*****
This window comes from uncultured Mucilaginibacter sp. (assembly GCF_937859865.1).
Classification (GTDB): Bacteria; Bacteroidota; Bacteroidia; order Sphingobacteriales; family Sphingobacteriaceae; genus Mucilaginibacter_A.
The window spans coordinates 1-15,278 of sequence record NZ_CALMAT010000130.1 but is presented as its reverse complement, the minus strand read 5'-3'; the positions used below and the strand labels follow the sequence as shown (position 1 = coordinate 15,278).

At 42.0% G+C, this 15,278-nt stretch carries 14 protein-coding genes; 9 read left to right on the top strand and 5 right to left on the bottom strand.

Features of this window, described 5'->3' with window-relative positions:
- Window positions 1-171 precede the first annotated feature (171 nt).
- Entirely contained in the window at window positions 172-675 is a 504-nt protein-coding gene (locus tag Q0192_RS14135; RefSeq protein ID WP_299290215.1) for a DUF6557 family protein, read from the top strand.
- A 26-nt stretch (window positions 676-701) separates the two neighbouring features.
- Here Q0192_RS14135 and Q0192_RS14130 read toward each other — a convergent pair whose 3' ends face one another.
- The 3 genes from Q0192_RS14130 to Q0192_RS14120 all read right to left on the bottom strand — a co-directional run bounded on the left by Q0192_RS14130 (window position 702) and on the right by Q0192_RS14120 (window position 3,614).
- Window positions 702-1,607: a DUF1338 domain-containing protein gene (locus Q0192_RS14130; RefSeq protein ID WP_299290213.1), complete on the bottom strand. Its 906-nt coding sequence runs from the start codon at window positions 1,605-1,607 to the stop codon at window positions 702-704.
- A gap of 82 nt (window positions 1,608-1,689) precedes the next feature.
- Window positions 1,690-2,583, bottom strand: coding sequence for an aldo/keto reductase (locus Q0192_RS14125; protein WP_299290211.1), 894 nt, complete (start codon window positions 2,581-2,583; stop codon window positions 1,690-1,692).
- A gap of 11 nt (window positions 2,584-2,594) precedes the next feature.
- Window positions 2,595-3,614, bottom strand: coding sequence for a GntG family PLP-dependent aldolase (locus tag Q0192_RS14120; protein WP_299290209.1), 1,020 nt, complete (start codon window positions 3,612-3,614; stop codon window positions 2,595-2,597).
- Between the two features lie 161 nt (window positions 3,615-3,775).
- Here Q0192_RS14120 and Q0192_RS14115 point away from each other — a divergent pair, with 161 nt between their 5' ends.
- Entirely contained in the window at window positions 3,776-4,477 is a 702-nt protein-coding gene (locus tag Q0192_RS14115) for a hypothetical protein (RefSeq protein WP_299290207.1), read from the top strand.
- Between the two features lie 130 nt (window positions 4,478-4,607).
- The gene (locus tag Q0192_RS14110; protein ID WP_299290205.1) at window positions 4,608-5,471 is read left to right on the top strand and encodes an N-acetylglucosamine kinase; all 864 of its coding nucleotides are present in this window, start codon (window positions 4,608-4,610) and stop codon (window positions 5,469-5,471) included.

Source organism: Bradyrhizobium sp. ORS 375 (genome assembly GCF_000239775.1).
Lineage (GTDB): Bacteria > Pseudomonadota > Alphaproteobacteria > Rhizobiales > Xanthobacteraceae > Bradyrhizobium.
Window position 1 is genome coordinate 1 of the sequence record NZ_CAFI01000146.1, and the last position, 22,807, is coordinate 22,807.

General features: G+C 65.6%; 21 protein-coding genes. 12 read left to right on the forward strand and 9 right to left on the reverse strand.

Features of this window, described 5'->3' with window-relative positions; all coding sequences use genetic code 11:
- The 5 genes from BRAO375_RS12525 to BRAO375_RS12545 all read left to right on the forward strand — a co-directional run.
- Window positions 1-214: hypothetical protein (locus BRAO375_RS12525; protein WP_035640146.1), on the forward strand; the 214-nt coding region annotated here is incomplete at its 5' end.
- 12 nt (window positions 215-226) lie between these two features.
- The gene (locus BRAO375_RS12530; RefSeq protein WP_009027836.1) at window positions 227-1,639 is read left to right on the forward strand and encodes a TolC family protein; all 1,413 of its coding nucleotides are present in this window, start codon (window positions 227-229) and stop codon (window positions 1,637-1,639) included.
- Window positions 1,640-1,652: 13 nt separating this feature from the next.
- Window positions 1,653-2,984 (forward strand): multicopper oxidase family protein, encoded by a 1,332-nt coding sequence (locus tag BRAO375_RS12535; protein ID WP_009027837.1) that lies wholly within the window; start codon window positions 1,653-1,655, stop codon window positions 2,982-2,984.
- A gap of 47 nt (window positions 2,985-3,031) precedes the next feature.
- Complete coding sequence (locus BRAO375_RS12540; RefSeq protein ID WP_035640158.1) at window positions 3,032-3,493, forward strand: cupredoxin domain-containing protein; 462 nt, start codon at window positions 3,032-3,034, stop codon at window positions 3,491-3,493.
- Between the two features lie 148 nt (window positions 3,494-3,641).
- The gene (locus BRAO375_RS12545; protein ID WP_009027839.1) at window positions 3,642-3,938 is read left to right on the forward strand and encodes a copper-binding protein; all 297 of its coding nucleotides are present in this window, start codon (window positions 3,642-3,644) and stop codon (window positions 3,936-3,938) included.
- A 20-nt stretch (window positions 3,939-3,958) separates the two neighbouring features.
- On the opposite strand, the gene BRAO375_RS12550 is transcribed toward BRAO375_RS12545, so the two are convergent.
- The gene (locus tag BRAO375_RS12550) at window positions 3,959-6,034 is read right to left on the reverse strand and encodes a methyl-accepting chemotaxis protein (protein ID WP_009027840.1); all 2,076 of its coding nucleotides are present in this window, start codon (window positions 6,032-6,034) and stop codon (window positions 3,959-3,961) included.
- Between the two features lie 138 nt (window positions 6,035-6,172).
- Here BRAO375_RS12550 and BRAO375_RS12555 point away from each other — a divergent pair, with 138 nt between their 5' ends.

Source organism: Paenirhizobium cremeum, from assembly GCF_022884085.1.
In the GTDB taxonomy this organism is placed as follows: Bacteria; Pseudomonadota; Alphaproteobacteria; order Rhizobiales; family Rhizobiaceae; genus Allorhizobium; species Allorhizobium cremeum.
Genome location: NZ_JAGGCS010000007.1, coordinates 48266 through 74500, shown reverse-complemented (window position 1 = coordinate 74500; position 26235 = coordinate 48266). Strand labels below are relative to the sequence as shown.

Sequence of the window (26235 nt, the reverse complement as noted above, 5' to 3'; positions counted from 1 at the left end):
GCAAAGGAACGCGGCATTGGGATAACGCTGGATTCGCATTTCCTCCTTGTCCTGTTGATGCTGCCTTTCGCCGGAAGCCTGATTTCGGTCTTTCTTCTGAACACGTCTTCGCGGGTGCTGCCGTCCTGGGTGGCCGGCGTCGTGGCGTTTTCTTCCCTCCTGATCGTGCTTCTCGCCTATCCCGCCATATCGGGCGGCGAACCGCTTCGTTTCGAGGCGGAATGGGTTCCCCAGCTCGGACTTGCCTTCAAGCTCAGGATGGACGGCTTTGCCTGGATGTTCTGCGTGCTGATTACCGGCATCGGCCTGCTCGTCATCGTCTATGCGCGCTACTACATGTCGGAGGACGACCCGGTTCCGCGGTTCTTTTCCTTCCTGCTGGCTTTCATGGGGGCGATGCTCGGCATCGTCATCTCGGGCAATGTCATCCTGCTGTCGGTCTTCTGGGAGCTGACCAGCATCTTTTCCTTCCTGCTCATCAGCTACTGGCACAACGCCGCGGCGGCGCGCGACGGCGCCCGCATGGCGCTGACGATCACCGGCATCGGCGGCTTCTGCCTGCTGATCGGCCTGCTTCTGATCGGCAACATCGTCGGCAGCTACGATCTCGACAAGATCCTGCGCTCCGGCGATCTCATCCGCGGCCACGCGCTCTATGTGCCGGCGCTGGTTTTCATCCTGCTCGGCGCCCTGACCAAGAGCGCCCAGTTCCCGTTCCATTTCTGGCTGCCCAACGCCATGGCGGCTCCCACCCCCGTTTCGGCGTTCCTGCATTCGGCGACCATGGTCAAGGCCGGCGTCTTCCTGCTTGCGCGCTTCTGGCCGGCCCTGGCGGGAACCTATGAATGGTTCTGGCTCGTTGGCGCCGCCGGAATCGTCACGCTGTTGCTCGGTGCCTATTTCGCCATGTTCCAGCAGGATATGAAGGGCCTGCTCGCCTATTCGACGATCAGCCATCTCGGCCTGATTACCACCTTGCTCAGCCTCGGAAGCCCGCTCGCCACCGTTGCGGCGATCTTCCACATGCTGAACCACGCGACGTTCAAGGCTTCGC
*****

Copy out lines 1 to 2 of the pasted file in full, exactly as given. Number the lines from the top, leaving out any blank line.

This window comes from uncultured Mucilaginibacter sp. (assembly GCF_937859865.1).
Classification (GTDB): Bacteria; Bacteroidota; Bacteroidia; order Sphingobacteriales; family Sphingobacteriaceae; genus Mucilaginibacter_A.